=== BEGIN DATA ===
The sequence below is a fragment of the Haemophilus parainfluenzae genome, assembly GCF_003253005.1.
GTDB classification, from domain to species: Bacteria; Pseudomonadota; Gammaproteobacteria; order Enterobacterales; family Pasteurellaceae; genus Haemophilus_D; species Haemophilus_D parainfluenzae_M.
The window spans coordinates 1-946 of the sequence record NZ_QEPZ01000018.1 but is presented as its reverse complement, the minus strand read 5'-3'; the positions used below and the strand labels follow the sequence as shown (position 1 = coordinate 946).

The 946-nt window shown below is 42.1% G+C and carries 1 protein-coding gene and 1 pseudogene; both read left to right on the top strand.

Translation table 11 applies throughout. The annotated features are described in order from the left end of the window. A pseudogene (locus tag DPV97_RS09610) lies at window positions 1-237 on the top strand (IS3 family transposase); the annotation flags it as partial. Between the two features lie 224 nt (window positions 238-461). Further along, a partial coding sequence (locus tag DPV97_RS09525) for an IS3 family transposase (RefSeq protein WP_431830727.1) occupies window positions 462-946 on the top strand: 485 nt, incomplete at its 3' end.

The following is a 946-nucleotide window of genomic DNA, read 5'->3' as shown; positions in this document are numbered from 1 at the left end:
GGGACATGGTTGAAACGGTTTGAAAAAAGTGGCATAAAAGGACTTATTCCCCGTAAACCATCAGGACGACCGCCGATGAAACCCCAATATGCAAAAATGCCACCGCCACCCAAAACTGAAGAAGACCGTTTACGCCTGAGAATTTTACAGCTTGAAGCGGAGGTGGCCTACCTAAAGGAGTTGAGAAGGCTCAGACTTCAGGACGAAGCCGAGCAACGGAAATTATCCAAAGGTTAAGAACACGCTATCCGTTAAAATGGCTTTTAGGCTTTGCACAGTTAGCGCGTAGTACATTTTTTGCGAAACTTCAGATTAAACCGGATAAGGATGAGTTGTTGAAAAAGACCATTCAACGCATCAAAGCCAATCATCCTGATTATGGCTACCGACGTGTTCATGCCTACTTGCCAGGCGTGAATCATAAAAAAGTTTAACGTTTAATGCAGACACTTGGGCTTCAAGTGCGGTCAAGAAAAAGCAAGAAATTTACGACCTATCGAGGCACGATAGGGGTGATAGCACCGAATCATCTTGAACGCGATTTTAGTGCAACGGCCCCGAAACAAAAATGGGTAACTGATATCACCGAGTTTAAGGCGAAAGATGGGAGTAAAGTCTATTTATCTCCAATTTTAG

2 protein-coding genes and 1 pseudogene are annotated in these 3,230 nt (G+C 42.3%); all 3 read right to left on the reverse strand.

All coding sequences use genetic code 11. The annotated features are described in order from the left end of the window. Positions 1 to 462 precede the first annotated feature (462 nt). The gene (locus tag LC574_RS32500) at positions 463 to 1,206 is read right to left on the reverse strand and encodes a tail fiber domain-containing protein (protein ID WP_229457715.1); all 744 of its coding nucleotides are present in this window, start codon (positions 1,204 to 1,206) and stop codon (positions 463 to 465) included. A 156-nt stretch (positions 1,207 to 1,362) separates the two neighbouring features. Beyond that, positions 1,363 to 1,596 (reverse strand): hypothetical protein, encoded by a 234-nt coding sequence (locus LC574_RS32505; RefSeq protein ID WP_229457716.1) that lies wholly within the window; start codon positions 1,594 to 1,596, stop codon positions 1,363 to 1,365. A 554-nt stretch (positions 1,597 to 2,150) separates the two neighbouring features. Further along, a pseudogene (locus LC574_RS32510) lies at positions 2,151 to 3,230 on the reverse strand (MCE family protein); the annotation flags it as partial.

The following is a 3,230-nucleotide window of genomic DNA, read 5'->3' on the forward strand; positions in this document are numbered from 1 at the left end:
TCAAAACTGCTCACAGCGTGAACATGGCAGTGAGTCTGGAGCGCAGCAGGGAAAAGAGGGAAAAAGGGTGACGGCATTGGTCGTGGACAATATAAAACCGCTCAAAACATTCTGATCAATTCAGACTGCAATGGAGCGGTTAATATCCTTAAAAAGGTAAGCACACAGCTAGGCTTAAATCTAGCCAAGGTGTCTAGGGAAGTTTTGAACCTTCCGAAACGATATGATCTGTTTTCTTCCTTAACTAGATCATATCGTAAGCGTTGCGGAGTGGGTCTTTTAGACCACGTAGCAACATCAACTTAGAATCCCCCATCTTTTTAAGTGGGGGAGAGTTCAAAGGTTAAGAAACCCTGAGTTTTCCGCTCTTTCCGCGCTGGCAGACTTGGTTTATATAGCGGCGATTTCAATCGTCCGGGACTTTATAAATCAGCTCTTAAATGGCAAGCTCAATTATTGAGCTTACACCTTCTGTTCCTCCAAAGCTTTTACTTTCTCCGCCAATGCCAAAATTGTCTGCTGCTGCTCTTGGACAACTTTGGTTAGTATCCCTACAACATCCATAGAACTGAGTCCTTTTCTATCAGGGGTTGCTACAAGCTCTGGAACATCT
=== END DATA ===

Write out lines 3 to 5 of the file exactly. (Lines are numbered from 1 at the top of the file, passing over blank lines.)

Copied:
The window spans coordinates 1-946 of the sequence record NZ_QEPZ01000018.1 but is presented as its reverse complement, the minus strand read 5'-3'; the positions used below and the strand labels follow the sequence as shown (position 1 = coordinate 946).

The 946-nt window shown below is 42.1% G+C and carries 1 protein-coding gene and 1 pseudogene; both read left to right on the top strand.

Translation table 11 applies throughout. The annotated features are described in order from the left end of the window. A pseudogene (locus tag DPV97_RS09610) lies at window positions 1-237 on the top strand (IS3 family transposase); the annotation flags it as partial. Between the two features lie 224 nt (window positions 238-461). Further along, a partial coding sequence (locus tag DPV97_RS09525) for an IS3 family transposase (RefSeq protein WP_431830727.1) occupies window positions 462-946 on the top strand: 485 nt, incomplete at its 3' end.